Washington (AP) — One of the nation’s largest homebuilders has agreed to pay $1 million and take steps to prevent runoff from its construction sites under a settlement with the Environmental Protection Agency. EPA officials said the agreement will protect the Chesapeake Bay and other waterways.
The allegations against Hovnanian Enterprises involve sites in 18 states and the District of Columbia.
EPA officials said the settlement was the latest in a series with homebuilders dealing with storm water violations at construction sites nationwide. It comes weeks before the EPA is to release a Chesapeake Bay restoration strategy in response to a presidential executive order last spring. While gains have been made in areas such as agricultural runoff, EPA officials said urban and suburban runoff is the only pollution source still growing in the bay watershed.
“Restoring and preserving the Chesapeake Bay is one of EPA’s top priorities, and preventing polluted storm water from entering the bay watershed is vital to keeping it healthy,” said Peter S. Silva, assistant administrator for EPA’s Office of Water. “This enforcement action will help protect the bay by addressing storm water pollution at the source.”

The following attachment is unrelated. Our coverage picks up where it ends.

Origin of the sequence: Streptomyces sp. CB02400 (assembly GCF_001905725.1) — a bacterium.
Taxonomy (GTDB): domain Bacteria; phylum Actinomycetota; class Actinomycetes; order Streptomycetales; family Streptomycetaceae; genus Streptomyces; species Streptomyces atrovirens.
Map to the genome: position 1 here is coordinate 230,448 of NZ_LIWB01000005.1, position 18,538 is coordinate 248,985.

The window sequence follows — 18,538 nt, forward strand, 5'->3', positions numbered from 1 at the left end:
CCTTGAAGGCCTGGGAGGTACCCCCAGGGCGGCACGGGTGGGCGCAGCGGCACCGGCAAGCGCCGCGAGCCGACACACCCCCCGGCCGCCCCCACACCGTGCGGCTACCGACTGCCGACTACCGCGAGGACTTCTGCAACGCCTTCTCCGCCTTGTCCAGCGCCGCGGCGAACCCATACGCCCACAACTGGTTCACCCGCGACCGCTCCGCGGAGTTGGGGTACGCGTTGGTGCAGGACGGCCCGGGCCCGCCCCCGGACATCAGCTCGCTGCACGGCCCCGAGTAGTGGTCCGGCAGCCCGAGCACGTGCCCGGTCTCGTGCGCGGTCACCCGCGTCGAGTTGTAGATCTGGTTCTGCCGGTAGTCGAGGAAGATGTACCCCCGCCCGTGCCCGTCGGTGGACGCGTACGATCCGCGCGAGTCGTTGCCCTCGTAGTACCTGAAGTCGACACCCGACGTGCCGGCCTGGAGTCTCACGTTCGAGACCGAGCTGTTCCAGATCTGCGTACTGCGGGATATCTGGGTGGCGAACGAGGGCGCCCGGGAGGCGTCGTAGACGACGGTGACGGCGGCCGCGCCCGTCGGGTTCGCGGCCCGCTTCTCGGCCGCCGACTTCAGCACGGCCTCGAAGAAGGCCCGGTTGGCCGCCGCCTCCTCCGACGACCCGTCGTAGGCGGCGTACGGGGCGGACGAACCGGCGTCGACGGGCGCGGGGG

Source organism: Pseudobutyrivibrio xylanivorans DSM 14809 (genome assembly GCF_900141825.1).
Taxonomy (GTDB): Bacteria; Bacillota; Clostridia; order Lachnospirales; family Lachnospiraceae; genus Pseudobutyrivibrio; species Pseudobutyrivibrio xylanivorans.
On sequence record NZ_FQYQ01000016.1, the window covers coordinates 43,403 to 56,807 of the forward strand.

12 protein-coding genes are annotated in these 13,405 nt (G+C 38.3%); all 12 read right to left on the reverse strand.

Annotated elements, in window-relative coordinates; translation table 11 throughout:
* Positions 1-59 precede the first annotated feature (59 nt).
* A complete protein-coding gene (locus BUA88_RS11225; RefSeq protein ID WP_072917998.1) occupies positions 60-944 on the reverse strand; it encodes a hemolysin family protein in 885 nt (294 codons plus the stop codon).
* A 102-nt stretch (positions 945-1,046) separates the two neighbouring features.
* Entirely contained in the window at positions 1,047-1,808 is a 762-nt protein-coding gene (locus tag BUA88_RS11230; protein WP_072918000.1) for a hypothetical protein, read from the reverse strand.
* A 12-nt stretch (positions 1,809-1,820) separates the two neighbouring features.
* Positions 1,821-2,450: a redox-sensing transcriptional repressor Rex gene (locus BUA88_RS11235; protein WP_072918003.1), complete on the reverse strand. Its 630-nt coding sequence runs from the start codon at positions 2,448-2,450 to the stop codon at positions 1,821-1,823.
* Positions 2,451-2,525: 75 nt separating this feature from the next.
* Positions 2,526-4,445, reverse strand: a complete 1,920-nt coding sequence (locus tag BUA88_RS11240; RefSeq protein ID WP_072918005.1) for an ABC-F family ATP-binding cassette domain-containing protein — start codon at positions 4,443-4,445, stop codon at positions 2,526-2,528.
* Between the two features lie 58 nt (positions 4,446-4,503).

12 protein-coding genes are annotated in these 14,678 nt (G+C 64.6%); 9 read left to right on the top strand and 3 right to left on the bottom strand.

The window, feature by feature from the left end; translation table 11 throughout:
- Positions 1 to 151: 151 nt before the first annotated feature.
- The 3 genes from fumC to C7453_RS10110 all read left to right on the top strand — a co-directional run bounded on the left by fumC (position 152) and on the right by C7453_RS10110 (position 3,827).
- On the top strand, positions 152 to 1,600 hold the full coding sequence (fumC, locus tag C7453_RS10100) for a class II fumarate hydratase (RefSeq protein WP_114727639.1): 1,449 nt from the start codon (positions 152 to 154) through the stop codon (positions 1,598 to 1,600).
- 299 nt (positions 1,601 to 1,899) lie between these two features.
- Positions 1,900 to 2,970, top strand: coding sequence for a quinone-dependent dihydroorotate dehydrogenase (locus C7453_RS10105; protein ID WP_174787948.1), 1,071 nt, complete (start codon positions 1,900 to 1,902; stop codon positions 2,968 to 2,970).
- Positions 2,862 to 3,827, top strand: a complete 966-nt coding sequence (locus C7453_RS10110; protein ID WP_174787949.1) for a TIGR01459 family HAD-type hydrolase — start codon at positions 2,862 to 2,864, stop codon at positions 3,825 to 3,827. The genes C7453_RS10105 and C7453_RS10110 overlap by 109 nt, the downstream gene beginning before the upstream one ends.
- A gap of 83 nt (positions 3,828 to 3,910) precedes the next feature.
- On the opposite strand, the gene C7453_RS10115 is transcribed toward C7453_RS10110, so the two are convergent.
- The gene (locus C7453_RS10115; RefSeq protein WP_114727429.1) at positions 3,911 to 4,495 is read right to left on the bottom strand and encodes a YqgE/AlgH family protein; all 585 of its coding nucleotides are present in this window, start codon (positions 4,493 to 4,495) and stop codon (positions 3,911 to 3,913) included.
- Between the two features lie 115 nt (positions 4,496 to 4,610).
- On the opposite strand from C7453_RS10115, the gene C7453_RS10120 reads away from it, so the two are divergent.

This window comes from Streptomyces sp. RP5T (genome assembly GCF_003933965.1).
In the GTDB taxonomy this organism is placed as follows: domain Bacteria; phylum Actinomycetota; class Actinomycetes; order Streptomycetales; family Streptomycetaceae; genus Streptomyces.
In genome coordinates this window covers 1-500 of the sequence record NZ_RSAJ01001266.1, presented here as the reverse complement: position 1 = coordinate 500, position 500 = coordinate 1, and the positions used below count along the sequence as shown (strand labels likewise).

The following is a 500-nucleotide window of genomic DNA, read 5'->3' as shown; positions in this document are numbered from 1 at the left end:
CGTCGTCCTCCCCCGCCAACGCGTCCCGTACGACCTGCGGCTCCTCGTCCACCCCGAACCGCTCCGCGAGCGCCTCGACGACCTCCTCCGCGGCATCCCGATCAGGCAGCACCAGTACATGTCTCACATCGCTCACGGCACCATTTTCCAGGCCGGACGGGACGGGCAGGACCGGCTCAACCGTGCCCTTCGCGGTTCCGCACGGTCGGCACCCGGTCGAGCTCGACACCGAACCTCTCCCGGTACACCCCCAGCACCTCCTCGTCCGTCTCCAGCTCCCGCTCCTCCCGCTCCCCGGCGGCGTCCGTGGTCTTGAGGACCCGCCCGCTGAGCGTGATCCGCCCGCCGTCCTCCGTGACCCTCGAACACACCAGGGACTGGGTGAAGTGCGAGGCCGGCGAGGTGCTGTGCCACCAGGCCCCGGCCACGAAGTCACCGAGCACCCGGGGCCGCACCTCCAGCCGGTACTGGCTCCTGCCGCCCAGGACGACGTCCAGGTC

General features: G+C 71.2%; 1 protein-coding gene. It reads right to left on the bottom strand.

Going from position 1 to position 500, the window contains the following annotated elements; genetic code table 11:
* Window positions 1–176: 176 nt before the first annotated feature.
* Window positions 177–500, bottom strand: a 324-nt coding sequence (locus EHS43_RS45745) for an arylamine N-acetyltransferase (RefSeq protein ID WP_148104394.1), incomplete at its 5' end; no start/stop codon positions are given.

Hovnanian spokesman Doug Fenichel said the company did not have any comment on the settlement.
The EPA said 161 of the 591 sites in the complaint are in the bay watershed.
Maryland had 79 sites, second only to Texas, which had 116 sites. Virginia had 70, New Jersey 54, California and Ohio 50 each, Pennsylvania 43, North Carolina 42, Florida 28 and Arizona 13. Delaware, the District of Columbia, Georgia, Illinois, Kentucky, Minnesota, New York, South Carolina and West Virginia all had less than a dozen sites.
EPA officials said the agreement will remove more than 366,000 pounds of sediment from runoff nationwide, and more than 81,000 pounds in the bay watershed.
The violations were discovered during site inspections and reviews of company filings, according to the federal agency. Violations included failure to obtain permits until after construction had begun and failure to obtain permits at all. At sites with permits, violations included failure to prevent or minimize the discharge of pollutants such as silt and debris in storm water runoff, according to the EPA.
Maryland, Virginia, West Virginia and the District of Columbia were also plaintiffs in the settlement, which was filed in U.S. District Court in Philadelphia, and will share in a portion of the penalty. Part of the penalty will also be used for bay restoration, according to the EPA.